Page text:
Who launched the attack? The Houthi militia in Yemen - who are backed and supplied by Iran - initially claimed the attack. But experts and officials are not convinced the grpup has the organisational or operational capability. The US and Saudi Arabia claim they have evidence that Iranian weapons were used and satellite images released by the US reportedly suggested the attack had come from the northwest direction. Why would Iran launch an attack now? As talks with EU members over the ailing nuclear deal stall, Iran needs to show the world the consequences of returning it to its pariah status. While Tehran may be suffering under sanctions, Saturday’s attack shows it still has the capability to cause a great deal of damage to its foes in the region. The strikes hit the Saudi kingdom where it hurt the most - its lucrative oil industry, with the knock-on effect on global crude prices. Strikes against Saudi oil plants What will happen to global oil supply? The consequences of the attack are likely to be short lived but depend on the capacity - and willingness - of other producers to pick up the slack. Venezuela and Libya are unable to do so and Iran is constrained by US sanctions. Other Opec members and Russia are not rushing to turn on the taps, happy to enjoy higher prices while they can. Neither can the US - now the world's biggest oil producer due to the shale boom - quickly ramp up supplies as export facilities are not up to scratch. What might a retaliatory attack look like? Riyadh may decide it needs to respond in some limited way to save face considering the gravity of the attack on its soil. If it does, that would probably mean a tit-for-tat, proportionate strike on Iranian energy facilities such as oil refineries. And, that, in turn, would lead to an Iranian response. In a phone call with the US president, the Saudi crown prince Mohammed bin Salman made clear the kingdom was "willing and able to confront and deal with this terrorist aggression." What does this mean for the possibility of US talks with Iran? Donald Trump had previously indicated a willingness to meet with Iranian leaders with "no preconditions". That had led to anticipation of a meeting with Hassan Rouhani, the Iranian president, on the sidelines of the UN general assembly next week. The recent departure of Iran hawk John Bolton as Mr Trump's national security adviser had also seemed to make a meeting more possible. However, following the Saudi oil attack, Iran's foreign ministry said: "This meeting will not happen." And Mr Trump said it was now "incorrect" that he was willing to meet with "no conditions."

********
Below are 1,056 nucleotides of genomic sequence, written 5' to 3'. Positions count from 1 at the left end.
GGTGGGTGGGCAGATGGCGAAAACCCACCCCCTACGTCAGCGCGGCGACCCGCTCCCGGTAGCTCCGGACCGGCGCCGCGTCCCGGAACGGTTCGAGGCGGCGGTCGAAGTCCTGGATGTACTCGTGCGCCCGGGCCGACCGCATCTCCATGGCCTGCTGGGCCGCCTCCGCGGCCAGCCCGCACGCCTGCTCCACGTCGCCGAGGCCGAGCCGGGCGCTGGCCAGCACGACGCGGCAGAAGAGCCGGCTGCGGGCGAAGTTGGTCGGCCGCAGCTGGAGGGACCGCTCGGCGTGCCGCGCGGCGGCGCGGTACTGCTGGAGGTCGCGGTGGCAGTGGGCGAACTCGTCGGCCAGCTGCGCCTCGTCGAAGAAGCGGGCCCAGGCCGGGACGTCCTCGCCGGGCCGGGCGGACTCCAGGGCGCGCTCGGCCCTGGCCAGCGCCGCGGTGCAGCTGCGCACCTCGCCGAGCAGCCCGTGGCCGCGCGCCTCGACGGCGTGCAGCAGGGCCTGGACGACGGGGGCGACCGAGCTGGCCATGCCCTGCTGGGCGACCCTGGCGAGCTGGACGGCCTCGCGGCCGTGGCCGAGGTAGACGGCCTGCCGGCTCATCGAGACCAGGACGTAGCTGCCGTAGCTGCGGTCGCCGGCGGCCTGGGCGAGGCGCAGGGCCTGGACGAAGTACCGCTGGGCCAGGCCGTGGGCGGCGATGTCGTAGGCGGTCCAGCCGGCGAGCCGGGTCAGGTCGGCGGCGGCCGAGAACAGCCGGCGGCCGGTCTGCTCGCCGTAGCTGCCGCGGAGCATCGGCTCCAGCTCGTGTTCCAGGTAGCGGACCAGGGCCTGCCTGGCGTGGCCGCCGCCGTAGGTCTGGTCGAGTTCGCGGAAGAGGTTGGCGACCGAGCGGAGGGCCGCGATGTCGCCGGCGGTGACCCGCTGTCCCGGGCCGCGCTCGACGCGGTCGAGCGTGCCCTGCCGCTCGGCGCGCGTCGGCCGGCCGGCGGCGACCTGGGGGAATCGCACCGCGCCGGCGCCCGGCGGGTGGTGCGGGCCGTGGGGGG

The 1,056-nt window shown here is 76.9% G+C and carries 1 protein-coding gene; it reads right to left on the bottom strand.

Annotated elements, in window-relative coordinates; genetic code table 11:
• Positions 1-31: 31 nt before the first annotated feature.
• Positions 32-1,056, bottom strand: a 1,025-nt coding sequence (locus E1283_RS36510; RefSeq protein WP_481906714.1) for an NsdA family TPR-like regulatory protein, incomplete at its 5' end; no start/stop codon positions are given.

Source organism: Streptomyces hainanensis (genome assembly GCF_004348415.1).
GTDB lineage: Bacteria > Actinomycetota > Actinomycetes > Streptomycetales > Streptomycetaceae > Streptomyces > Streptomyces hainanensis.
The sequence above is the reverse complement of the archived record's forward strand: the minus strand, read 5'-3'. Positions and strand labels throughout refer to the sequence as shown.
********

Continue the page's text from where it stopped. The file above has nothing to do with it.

| For the first time in nine-plus years, Reggie Bush will return to the Coliseum for a Trojans game as part of the Fox Sports crew that will broadcast during the Utah-USC clash on Friday. |
Jordan Local News
Jordan Views and Opinions
Why U.S. Engagement Policy Is The Correct One
Invariably, when one thinks of the efficacy of a nationâ€™s military, the mindâ€™s eye is drawn to the ability of that country to deliver a \"warhead onto the forehead\" of their enemies. Indeed, owing to the Pentagonâ€™s slick packaging of the First Gulf War, modern conflict, in the American mind, became synonymous with high-tech toys, grainy videos of successful missile shots, and a quick resolution of hostilities.
Living Wages Are A Global Problem
The recent protests for an increased minimum wage are part of a larger global protest. The purpose is the same for low wage earners all over the world; increase wages to match the cost of living, and allow workers to form unions if desired and needed. The global protest has gained media attention all over the world, but critics claim that is the only accomplishment the movement will have.
Ukraine: Not What It Seems
After tense days of fighting this week, people in Ukraine are mourning the dead and celebrating the removal of President Victor Yanukovych from power. The final struggle that began on February 18, was the bloodiest endured by the protesters of Euromaidan. By February 22 the fighting was over.
In a Five to Four Decision, Voting Just Got Harder
In a five to four decision along party lines, the Supreme Court ruled on the controversial Shelby County v. Holder case. The ruling, believed by many sets the nation back decades in Civil Rights, while others see it as the fault of Congress dropping the ball on updating the act when it should have years ago.
Coup Or Civil War In Egypt
The day after new protests erupted in Egypt the military in a show of support presented an ultimatum to Mohamed Morsi and the Muslim Brotherhood-led government. Morsi was to step down from power and meet all of the demands of the Egyptian people, or face being removed by the military on Wednesday. As the ultimatum deadline draws closer in Egypt, Morsi refuses to leave, insisting that parliamentary elections are needed before he should be removed, and that he doesn't have permission from the United States to remove himself from power. Most recently he stated he will pay with his life to preserve the sanctity of the ballot box.